Tommy McLean, who played with Ian at Rangers, said: “He was a really nice, quiet lad off the park, quite reserved.
“When my brother Jim asked about signing him for United, I had no hesitation in recommending him.”
Ian also played for Ipswich and St Johnstone and managed Brechin City before a final taste of glory as a player with Raith Rovers, where he helped win the League Cup in 1994.
Starks Park team-mate Gordon Dalziel said: “Ian was a terrific lad, brilliant with the young players.
“He always took time to help people and pass on his experience.
“You can sum people up by what other people say about them and I never heard a bad word said about Ian.”
Football was often an escape for Ian – from a childhood tragedy that haunted him throughout his life.
He grew up on a Perthshire farm with parents Douglas and Elizabeth, little brother Dougie and sister Jill.
But Dougie fell ill with leukaemia. And Ian, who was only seven at the time, never fully got over his death.
In his autobiography Raindrops Keep Falling On My Head, serialised in the Record, he wrote: “It was a total,
“There was guilt, because when Douglas was alive I treated him like a normal brother. I would regularly say things like, ‘When will Dougie be better, mum?’”
The strain of caring for Dougie took its toll on his parents. Ian said his once-happy dad became withdrawn and reclusive, while his mother turned to alcohol to try to numb the pain.
Ian got home from a school football match in December 1972 to be told Dougie had hours to live.
He recalled: “I bolted from the kitchen, threw myself on the bed and sobbed my heart out. My life felt like it had just imploded with the shock of it all.”
Even at the end of his career, Ian was struggling to come to terms with Dougie’s loss.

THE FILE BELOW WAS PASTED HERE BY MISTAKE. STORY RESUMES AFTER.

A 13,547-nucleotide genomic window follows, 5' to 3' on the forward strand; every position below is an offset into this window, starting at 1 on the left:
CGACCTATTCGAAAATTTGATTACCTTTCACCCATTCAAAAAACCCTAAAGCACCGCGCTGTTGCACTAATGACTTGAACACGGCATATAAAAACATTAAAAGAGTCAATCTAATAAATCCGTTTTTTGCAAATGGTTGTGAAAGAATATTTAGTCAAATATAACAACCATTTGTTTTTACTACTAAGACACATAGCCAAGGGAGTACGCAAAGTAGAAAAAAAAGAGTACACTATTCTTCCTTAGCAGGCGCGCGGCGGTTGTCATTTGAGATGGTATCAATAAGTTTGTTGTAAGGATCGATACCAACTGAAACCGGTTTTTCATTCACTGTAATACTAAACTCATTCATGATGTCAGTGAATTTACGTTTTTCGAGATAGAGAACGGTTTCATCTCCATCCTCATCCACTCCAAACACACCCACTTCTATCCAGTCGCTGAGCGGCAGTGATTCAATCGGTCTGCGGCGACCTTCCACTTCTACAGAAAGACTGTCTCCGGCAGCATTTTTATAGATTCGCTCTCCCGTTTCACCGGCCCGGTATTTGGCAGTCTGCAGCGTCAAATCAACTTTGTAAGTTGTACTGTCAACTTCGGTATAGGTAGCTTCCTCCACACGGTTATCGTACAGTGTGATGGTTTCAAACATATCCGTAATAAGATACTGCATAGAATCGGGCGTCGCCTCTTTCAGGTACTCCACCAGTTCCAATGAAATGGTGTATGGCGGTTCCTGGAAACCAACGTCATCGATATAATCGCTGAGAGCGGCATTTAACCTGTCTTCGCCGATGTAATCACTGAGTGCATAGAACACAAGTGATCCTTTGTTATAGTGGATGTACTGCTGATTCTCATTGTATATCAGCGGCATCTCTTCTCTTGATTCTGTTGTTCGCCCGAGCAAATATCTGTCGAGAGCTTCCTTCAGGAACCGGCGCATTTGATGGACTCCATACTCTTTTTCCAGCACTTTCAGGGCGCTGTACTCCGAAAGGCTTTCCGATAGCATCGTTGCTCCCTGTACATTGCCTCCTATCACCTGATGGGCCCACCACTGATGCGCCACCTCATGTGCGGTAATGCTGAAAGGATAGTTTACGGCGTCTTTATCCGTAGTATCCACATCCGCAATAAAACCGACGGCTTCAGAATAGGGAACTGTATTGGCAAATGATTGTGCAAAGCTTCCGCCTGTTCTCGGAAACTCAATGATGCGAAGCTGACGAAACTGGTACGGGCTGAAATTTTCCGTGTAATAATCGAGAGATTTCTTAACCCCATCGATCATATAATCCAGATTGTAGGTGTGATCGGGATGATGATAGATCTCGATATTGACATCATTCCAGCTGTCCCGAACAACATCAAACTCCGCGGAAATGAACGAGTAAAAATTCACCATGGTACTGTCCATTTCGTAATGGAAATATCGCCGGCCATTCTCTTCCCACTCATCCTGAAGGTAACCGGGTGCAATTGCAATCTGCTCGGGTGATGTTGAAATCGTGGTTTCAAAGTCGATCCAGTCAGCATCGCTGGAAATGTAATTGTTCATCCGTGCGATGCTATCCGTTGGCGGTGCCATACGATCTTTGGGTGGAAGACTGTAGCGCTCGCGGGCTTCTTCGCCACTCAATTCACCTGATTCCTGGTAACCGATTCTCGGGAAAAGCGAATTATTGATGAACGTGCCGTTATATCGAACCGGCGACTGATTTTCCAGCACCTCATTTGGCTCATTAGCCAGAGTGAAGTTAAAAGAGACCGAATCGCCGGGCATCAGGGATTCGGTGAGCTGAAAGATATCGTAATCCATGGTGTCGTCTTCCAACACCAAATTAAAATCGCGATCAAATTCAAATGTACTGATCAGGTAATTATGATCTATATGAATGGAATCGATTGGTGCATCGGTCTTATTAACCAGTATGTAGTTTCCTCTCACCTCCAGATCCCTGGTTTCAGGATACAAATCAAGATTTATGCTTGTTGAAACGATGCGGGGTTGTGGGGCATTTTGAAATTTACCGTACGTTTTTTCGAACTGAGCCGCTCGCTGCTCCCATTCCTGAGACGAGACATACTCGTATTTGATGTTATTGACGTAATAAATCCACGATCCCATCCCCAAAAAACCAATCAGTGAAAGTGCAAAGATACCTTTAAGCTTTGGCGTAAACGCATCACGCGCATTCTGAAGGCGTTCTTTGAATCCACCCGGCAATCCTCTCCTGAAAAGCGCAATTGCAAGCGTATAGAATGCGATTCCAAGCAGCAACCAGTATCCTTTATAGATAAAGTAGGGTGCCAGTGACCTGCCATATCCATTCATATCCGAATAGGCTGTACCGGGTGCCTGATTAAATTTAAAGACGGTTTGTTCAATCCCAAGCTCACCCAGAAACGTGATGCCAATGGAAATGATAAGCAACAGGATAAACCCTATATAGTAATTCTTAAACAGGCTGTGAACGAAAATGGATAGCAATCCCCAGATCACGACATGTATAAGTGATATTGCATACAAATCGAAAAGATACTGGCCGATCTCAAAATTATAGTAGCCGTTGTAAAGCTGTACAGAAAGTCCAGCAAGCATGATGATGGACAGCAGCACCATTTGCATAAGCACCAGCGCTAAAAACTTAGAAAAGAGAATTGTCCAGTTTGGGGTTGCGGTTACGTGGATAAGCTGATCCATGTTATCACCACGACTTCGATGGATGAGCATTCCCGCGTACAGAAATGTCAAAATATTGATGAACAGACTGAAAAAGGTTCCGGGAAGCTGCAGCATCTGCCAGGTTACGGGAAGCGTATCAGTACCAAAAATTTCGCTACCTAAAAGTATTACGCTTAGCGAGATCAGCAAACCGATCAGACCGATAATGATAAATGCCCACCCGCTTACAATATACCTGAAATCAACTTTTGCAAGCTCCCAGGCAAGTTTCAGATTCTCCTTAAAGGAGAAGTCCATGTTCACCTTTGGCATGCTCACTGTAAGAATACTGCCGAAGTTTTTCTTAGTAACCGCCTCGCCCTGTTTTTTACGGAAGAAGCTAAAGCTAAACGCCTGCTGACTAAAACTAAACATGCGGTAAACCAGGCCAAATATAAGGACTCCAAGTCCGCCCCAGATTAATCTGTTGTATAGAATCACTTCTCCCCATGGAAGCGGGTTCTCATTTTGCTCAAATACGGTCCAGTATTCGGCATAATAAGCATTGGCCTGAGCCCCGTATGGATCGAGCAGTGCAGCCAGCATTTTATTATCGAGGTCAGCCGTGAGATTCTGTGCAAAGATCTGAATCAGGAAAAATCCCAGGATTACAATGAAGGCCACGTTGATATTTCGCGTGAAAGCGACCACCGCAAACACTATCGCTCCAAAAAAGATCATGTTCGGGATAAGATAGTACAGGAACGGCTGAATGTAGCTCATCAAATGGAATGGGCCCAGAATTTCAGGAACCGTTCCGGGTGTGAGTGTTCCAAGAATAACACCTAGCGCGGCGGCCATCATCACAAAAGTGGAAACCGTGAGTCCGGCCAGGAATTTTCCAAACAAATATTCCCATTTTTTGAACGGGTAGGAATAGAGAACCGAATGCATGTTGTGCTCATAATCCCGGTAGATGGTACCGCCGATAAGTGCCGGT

He spoke to a sports psychologist about it to try to deal with his feelings of guilt – and he and Jill visited Dougie’s grave in Kinclaven, Perthshire, every December.
Ian admitted that, at the start of his football career, he “lacked self-esteem as a person, rather than as a player”. He added: “The football gave me an escape. It gave me the buzz.”
He also confessed that he struggled with the pressure of being Rangers’ record signing.
He said: “My frustrations led to me feeling depressed and I was drinking to blot everything out – but it solved nothing.
“It was a vicious downward spiral. Looking back, I can see I was very depressed.”
Ian got to the top in football despite a childhood illness that left him deaf in one ear and led doctors to advise him to avoid contact sports.
After retiring, he briefly worked as an agent, then in golf tourism.
A gifted golfer, he spoke of his dream of joining the seniors tour aged 51. Ian jnr is a professional.
Police said: “At around 11.15am, police received a report of a man’s body being found in a wooded area near Long Drive in Irvine.
“Inquiries are continuing. A post-mortem examination will be carried out in due course to establish the exact cause of death.”